New Google website translator gadget

It was International Translation Day on 30th September and Google gifted users a new version of their website translator gadget.

From usability point of view this version is far more better then previous one and supports 51 languages. Earlier version of this gadget was a bit ugly in the manner it worked. It used to load the entire page in an iFrame which appeared like a full page reload every time user changed the language. It seems that the new gadget translates the page of text asynchronously. There is a progress indicator too which shows percentage of translation done. It is certainly faster then previous version.

There is one more feature to it. According to google if the language of a users browser visiting your page is different than the language of your page, they will be prompted to automatically translate the page in their language.

To use the gadget in your website just visit google at and follow these 3 steps:

  • Select the language of your website.
  • Select languages in which you want the translation.
  • Copy the generated code in your webpages and you are ready to go.

Although the translation is not 100% correct, it is a great help to read and understand text of foreign languages.

Collection of 10 top 10 lists about web development

I am a regular reader of web development articles and in this process bookmark a lot of them. Out of that collection I present to you a list of 10 articles which themselves are lists of 10(tips, functions etc). Not all of them are top 10 😉 but equally good. All these articles are related to php, javascript, html, mysql and web development in general.

1- 10 code snippets for PHP developers

Simple and handy functions for common tasks like validating email address and XSL transformation.


2- 10 Advanced PHP Tips Revisited

Detailed and excellent tips from famous PHP gurus Chris Shiflett and Sean Coates.


3- Top 10 PHP frameworks

PHP frameworks are quite popular among developers these days. This site is dedicated to php frameworks alone. In this article all frameworks have been compared for features. Very useful to help you in decision making if you are planning to use a framework for your next project.


4- Top 10 custom JavaScript functions of all time

This is my favorite one. These 10 functions are a must in every web developer’s toolbox. Functions like getElementsByClass, toggle and cookie functions are included.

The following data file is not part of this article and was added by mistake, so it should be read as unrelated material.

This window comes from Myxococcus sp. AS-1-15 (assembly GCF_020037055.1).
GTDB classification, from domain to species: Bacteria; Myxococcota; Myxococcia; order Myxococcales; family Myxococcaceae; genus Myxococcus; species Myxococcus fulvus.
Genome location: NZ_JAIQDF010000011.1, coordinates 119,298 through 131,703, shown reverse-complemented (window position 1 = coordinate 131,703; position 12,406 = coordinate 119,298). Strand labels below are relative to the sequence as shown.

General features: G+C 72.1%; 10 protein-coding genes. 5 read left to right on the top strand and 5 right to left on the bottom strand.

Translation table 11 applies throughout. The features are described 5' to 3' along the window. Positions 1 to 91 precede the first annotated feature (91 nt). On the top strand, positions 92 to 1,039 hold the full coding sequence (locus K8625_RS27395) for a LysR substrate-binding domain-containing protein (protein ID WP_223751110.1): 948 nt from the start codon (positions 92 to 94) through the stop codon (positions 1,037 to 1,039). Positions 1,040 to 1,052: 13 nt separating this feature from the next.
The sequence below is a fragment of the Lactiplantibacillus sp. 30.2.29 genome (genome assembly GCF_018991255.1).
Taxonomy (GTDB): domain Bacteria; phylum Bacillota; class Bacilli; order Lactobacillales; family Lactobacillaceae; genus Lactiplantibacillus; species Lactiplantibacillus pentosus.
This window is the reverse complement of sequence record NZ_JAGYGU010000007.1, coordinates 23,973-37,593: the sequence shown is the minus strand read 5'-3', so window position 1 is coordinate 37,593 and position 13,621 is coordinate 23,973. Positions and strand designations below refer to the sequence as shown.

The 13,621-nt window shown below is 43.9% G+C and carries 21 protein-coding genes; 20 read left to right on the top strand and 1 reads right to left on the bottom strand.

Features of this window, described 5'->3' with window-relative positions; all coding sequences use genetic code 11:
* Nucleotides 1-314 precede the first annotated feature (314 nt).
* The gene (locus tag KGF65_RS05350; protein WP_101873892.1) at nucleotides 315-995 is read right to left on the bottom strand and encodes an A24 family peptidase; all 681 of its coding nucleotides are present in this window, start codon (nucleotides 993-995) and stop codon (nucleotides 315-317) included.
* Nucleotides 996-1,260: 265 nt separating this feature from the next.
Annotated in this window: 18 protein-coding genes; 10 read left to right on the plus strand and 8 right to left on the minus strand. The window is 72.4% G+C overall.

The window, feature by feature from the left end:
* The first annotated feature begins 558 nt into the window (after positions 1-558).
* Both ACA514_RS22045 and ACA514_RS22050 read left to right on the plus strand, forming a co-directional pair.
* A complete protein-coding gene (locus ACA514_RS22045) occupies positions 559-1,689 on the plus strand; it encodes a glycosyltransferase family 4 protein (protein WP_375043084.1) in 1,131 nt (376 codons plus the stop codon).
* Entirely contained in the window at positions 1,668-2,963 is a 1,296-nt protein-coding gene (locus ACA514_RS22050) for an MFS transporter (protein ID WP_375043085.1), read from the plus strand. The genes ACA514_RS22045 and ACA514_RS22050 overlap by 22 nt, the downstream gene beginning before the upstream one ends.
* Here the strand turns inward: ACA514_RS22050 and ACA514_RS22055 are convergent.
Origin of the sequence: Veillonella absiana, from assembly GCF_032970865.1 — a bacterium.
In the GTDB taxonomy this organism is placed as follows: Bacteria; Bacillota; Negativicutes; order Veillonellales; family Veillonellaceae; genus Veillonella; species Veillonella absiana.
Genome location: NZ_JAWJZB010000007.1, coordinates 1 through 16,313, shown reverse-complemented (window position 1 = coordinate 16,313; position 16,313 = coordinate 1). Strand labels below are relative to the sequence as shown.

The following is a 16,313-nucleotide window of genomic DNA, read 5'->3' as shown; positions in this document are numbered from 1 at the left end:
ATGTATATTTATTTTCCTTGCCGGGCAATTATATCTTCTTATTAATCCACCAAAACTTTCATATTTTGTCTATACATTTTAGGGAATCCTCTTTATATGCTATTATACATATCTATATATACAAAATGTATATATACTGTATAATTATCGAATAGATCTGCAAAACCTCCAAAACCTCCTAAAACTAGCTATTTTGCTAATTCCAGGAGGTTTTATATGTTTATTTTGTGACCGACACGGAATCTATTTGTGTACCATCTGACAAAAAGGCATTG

5- 10 JavaScript Quick Tips and Best Practices

Another good article on javascript best practices.


6- Top 10 Firefox Addons For Web Developers

Who hasn’t heard of Firebug or GreaseMonkey. This article lists similar addons for firefox that are a great help in web development.


Continue reading Collection of 10 top 10 lists about web development

Quick PHP Tip: How to parse CDATA sections using SimpleXML

Applies to:  simplexml_load_string and simplexml_load_file

Problem : SimpleXML does not parse text inside CDATA tags in an XML.

Consider the XML below:

To parse it we use following syntax:

On printing it outputs:

Thats OK. Now the same xml but this time the text is enclosed in CDATA tags.

On printing this gives following output:

Yes its empty. This is because SimpleXML does not parse CDATA tags. All data enclosed within CDATA is ignored by SimpleXML parser.

Solution: Set the 3rd parameter to LIBXML_NOCDATA while parsing.

simplexml_load_string(simplexml_load_file too) actually takes 3 parameters.

  • The string to parse
  • Optional parameter – to return an object of class specified in this parameter. (By default it returns a SimpleXMLElement Object)
  • Also optional – libxml parameters can be specified as options. This option provides the solution to our CDATA problem

Provide the 3rd parameter LIBXML_NOCDATA and SimpleXML will consider CDATA nodes as text nodes and will parse them.

This will output as desired:

Please note that using the third parameter requires PHP >=5.1 compiled with libxml.

I will be publishing a new post shortly on how to use SimpleXML to parse xml and extract data.

javascript : 7 tips for better coding

1- Use short hand notation for declaring arrays and objects

Arrays and objects are declared as following:

There is a shorthand notation for declaring these which is much more easier to use. It can be used like this:

2- Use square bracket notation – [] – to access property of an object rather then using . (dot) notation

There is a good reason why you should do this. Suppose you have an object like following:

Properties of myObject can be accessed using either of the 2 ways.

Now assume you want to access these values dynamically (probably in a loop). Now see what happens.

If you take the first approach, you are in a mess. It will look for and will try to add the value of i to it and thus an error
Using the second method is safer and readable too.

3-    Break a long string into multiple lines

This surely makes code more readable. You can do it like below.

Think there is only one way of doing so? No, Here is another(lesser known) method:

Continue reading javascript : 7 tips for better coding

Super simple way to expand bitly urls using PHP

OK. Agree that provides an API for expanding URL’s. The main purpose of our simple exercise here is to use  curl functions in PHP to achieve the same. We will write a simple function that will accept a bitly url as parameter. Then we will use curl to get the expanded url.

Below is the full code for function which we will call expandURL.

How this works?

$retVal is the return value from function. First we initialize a curl session for bitly url using curl_init. Next 2 lines are most important.

Since our aim is not to display any output directly in browser, we will set CURLOPT_RETURNTRANSFER to 1 (true). It will  return the value after curl execution in a string and will not output anything to browser.

Continue reading Super simple way to expand bitly urls using PHP